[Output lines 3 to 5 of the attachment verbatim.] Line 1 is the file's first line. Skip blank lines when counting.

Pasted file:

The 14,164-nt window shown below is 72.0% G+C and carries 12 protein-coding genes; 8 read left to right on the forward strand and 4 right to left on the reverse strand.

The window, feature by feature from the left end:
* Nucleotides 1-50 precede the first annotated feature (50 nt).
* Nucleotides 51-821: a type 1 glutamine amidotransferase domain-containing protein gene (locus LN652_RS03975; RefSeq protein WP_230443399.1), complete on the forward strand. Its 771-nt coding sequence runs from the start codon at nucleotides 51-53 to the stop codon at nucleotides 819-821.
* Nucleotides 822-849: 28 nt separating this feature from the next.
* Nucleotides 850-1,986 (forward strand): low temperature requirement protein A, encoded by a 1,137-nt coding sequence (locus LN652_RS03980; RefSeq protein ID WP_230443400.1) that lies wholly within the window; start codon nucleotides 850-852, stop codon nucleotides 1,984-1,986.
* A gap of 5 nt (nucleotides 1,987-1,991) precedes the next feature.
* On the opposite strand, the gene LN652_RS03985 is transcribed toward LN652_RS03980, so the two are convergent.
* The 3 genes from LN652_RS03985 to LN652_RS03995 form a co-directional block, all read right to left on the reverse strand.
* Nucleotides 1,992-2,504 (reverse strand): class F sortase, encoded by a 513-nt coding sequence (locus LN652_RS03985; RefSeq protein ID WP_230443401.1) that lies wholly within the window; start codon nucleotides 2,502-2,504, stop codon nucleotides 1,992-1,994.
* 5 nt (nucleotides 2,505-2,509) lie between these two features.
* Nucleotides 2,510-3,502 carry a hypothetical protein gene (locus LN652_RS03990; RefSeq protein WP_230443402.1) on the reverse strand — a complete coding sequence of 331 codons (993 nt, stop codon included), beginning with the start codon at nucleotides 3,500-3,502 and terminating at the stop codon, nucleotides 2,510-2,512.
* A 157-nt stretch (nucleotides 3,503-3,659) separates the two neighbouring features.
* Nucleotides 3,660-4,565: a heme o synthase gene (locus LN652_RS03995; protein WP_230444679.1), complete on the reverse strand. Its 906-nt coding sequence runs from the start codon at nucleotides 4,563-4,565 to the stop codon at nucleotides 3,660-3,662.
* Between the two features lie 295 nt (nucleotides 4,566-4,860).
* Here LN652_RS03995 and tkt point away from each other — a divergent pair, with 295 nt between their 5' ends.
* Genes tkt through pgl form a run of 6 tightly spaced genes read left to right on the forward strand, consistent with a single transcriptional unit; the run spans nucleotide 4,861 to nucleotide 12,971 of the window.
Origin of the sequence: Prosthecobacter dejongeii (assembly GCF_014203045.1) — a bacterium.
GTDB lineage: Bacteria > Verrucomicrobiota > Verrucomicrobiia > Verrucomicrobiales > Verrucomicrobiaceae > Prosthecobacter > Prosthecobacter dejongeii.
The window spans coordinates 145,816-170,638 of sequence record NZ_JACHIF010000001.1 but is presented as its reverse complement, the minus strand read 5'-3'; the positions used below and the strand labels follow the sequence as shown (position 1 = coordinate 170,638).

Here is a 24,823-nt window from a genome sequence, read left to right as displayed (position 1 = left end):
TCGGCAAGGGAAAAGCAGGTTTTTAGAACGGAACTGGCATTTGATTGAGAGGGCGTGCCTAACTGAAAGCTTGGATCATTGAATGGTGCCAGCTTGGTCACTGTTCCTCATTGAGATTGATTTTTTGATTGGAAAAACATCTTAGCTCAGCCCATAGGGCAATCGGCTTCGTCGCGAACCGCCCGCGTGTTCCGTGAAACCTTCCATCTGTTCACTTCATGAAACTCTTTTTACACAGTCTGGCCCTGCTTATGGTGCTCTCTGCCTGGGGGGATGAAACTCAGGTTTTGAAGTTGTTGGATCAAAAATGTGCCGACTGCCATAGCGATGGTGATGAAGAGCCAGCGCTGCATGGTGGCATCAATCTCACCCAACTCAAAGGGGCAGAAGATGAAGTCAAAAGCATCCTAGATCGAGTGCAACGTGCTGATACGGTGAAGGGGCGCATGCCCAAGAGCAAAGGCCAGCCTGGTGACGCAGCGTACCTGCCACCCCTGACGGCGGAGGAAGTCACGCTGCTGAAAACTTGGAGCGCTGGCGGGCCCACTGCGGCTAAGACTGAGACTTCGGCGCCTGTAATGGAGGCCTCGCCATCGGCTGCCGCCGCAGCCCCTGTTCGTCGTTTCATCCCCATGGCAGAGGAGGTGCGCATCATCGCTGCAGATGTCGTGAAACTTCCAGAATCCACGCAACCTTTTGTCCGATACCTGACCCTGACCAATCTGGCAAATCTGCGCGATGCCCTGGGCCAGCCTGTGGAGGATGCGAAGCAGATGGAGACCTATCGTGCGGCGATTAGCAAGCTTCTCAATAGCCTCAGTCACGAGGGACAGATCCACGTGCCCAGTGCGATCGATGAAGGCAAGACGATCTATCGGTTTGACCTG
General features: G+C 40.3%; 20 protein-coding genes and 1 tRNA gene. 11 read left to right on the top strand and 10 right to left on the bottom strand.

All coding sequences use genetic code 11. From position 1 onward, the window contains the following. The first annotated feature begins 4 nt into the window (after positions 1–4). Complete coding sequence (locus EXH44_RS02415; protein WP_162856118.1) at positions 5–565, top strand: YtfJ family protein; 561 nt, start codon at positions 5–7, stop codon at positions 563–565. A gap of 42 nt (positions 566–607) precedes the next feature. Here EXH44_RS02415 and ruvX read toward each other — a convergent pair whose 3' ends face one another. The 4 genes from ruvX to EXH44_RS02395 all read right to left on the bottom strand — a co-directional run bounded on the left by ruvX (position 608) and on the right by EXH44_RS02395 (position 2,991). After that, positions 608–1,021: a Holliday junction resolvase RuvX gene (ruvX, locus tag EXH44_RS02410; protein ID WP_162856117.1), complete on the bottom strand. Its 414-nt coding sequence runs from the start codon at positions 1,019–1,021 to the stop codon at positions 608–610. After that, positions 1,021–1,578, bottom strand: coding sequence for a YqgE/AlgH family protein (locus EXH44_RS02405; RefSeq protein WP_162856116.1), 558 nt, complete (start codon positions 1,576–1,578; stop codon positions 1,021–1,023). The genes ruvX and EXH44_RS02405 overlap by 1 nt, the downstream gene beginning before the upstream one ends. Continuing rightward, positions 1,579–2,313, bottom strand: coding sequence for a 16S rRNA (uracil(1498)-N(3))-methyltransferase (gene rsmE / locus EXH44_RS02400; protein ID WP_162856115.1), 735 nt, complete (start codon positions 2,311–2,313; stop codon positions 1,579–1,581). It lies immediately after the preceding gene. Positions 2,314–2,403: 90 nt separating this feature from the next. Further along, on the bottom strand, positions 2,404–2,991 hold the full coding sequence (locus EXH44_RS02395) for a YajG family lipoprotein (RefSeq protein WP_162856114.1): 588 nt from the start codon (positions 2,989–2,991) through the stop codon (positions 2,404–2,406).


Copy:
* Nucleotides 1-50 precede the first annotated feature (50 nt).
* Nucleotides 51-821: a type 1 glutamine amidotransferase domain-containing protein gene (locus LN652_RS03975; RefSeq protein WP_230443399.1), complete on the forward strand. Its 771-nt coding sequence runs from the start codon at nucleotides 51-53 to the stop codon at nucleotides 819-821.
* Nucleotides 822-849: 28 nt separating this feature from the next.